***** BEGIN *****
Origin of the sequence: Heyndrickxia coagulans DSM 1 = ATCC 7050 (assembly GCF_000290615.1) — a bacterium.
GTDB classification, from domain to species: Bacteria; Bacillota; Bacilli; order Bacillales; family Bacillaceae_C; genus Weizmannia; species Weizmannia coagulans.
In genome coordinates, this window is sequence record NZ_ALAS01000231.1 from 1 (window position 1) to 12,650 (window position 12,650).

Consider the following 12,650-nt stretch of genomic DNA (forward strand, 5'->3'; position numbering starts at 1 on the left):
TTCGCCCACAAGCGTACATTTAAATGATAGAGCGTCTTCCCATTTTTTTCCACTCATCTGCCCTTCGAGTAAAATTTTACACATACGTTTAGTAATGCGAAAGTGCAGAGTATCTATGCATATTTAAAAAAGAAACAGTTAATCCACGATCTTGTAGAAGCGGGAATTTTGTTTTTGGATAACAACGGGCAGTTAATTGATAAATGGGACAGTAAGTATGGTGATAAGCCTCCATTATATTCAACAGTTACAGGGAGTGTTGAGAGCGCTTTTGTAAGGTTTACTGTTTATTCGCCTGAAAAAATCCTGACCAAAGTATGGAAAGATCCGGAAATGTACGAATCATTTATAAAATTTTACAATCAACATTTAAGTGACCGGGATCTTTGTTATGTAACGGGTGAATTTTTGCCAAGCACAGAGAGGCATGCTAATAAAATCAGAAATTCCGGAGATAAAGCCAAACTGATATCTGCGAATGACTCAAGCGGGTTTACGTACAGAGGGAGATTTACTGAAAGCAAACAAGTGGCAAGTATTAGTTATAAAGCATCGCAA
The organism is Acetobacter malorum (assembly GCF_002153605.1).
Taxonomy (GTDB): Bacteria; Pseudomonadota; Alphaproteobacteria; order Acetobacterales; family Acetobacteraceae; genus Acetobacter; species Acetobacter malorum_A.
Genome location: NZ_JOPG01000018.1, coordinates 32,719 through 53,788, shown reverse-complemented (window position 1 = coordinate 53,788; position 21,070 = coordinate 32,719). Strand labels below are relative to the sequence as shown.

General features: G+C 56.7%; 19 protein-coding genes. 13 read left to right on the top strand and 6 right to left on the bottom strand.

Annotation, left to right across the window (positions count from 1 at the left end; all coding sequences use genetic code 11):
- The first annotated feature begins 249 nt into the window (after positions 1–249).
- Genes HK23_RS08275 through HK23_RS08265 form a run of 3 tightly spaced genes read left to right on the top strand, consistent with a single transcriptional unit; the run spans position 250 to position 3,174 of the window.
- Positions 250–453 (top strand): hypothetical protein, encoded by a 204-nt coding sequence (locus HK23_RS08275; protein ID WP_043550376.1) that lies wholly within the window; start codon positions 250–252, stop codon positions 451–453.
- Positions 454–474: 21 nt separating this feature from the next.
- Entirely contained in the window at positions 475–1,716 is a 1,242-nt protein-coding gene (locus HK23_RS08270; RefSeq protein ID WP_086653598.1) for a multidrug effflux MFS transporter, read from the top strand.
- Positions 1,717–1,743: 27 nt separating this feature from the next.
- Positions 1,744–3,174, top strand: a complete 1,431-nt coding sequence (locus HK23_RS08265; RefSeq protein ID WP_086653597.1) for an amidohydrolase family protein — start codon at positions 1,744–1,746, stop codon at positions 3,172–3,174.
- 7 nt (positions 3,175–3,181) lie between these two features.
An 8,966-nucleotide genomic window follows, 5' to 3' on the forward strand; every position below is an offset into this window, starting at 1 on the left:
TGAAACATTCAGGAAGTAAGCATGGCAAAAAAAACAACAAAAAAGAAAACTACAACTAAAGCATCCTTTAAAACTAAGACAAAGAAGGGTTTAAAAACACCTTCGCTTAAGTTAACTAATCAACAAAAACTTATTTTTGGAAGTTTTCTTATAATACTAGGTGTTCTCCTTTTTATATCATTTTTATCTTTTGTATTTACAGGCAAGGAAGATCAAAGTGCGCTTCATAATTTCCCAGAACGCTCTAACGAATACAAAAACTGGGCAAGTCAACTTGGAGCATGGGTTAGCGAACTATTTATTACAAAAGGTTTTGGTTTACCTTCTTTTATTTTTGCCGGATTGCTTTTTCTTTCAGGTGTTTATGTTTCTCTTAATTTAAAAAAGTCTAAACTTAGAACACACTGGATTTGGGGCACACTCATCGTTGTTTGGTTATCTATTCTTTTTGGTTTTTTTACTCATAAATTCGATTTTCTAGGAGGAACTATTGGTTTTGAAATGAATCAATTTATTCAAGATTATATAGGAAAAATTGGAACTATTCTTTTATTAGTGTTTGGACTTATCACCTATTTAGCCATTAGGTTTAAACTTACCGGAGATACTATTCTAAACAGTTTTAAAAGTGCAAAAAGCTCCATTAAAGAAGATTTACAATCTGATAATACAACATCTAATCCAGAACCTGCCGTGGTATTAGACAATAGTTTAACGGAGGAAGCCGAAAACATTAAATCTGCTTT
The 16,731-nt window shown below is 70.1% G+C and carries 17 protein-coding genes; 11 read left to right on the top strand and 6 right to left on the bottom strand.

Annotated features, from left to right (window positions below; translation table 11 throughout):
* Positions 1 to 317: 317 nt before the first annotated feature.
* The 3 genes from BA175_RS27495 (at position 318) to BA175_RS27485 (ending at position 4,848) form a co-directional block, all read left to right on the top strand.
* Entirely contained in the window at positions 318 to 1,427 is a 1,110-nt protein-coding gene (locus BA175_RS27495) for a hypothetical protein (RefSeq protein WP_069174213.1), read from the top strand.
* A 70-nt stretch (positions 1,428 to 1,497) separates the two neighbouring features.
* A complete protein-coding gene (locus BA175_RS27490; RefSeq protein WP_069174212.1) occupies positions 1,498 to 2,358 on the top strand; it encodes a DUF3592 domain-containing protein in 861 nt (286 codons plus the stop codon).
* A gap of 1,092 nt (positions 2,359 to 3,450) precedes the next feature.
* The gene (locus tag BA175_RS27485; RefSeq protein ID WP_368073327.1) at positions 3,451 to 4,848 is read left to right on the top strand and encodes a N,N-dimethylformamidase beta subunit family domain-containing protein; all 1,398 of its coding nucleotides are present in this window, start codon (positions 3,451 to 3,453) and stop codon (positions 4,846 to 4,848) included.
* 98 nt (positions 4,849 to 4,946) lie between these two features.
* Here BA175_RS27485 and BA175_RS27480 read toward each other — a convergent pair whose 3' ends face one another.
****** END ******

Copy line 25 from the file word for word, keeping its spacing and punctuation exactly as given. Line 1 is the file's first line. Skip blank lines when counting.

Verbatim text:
* Entirely contained in the window at positions 318 to 1,427 is a 1,110-nt protein-coding gene (locus BA175_RS27495) for a hypothetical protein (RefSeq protein WP_069174213.1), read from the top strand.